TRENTON – Oftentimes, the weightiest policy issues in New Jersey are decided not in the halls of the statehouse, but in the voting booths on election day. It’s a trend that has some New Jersey business leaders shaking their heads.
“It’s absolutely wrong,” Mike Egenton, a senior vice president at the New Jersey Chamber of Commerce (NJCC), argued at a roundtable discussion on business reform strategies at the statehouse this morning. “I don’t want to see this state turn into another [initiative and referendum] state.”
New Jersey is not yet at that point, but in recent years, lawmakers in Trenton have defaulted to using statewide referendums to pass measures too controversial or significant to decide , such as allowing sports betting in 2011 and to increase the minimum wage, from $7.25 to $8.25, in 2013. It’s a widely accepted, utilitarian strategy to policy-making, some say, and one that avoids the bitter partisanship that often stalls legislation in the statehouse. Most recently, legislators — like Senate President Steve Sweeney — have hinted they might opt for a referendum yet again, this time to expand gaming into North Jersey with a question on as early as next year’s ballot.
But the issue became a sticking point for Egenton and others at today’s roundtable, who see it as a poor policy-making strategy. As Egenton put it: “Don’t circumvent your responsibility as legislators because you can’t make the tough, hard decisions.”
“The minimum wage is a perfect example,” he told PolitickerNJ after the event. “When someone mentions that, your common average person is going to say yeah, I’m all for it, I’m going to vote yes. What our debate in that whole discussion was, do you realize it’s tied to the CPI? So everytime the Consumer Price Index goes up, it does not give [small business owners] predictability to deal with it. And they usually like a little more than a year so they know the tax and costs are going up and how to manage that within their business operations.”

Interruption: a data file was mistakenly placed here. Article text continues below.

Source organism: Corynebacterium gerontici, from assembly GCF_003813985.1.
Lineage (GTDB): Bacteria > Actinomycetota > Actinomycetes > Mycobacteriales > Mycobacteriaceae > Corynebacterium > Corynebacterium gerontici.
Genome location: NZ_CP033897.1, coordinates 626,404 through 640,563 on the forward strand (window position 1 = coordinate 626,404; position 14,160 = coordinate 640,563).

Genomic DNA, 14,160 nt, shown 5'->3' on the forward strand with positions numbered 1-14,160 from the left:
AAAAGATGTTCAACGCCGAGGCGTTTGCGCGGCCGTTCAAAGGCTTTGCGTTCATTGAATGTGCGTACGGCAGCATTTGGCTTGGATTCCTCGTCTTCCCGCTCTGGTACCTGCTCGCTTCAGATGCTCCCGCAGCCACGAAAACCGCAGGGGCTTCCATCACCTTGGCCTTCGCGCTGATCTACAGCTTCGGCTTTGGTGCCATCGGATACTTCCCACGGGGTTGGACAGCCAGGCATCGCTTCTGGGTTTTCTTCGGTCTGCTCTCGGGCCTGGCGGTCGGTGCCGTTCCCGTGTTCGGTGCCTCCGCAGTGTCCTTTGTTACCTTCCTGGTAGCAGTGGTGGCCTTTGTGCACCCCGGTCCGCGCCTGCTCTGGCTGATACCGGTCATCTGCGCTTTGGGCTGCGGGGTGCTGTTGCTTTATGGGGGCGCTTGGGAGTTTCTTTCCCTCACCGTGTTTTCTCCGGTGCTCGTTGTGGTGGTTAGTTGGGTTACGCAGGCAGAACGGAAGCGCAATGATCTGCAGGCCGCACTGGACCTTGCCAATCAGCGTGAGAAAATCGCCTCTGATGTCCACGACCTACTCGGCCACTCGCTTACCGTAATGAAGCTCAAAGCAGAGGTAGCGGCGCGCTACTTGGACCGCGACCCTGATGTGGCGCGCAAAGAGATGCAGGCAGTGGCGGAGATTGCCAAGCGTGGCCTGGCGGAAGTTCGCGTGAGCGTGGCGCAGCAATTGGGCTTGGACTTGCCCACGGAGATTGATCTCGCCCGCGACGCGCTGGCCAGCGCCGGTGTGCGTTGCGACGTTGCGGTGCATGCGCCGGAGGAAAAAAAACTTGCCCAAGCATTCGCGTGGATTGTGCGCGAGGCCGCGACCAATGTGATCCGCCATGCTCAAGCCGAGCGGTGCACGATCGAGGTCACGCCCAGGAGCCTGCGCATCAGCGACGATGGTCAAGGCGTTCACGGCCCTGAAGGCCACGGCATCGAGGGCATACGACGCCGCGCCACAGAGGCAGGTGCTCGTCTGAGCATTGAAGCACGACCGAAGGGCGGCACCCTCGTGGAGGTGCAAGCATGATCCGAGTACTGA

As an NJCC lobbyist — ” a person who has to educate and inform people who are important to my constituents,” as he put it — Egenton said he’s witnessed how the state’s minimum wage hike, together with other employer costs such as paid sick leave, are burdening small business owners. State Democrats are currently pushing for a statewide measure that would require private employers to provide paid leave for sick workers, while Newark and Jersey City have already adopted similar laws for their own residents.
Such measures are leading to a “death by a thousand cuts” for the state’s businesses, according Mike McGuinness, of NAIOP. (There is, however, growing evidence that the minimum wage increase may actually be quickening job growth in the state.)
Part of the issue is the way lawmaking is being approached in the state, Egenton said. Using the drafting of last year’s “ban the box” legislation — which includes a bill that would bar employers from checking a job seeker’s criminal history during the application process — as an example, he said a more constructive route would be to simply hash out the issues in Trenton.
“The end product was more palatable,” he said, referring to the final version of that bill, passed by the legislature earlier this month and awaiting signature from the governor. “And that at the end of the day is how public policy is supposed to get done. I don’t think anybody is looking for a whole loaf of bread. if you walk away with half a loaf of bread, it’s a good thing.”
Also present at the roundtable, headed by Assemblywoman Maria Rodriguez-Gregg (R-8) and Assembly Republican Conference Leader Dave Rible (R-30), was Rutgers University Economist James Hughes, who spoke about the state’s ongoing economic recovery. He said while New Jersey has seen moderate private sector job growth over the last several years, it has still only recovered 55 percent of private sector jobs lost during the 2008 economic downturn.
“We have yet to achieve full metal jacket recovery,” Hughes said.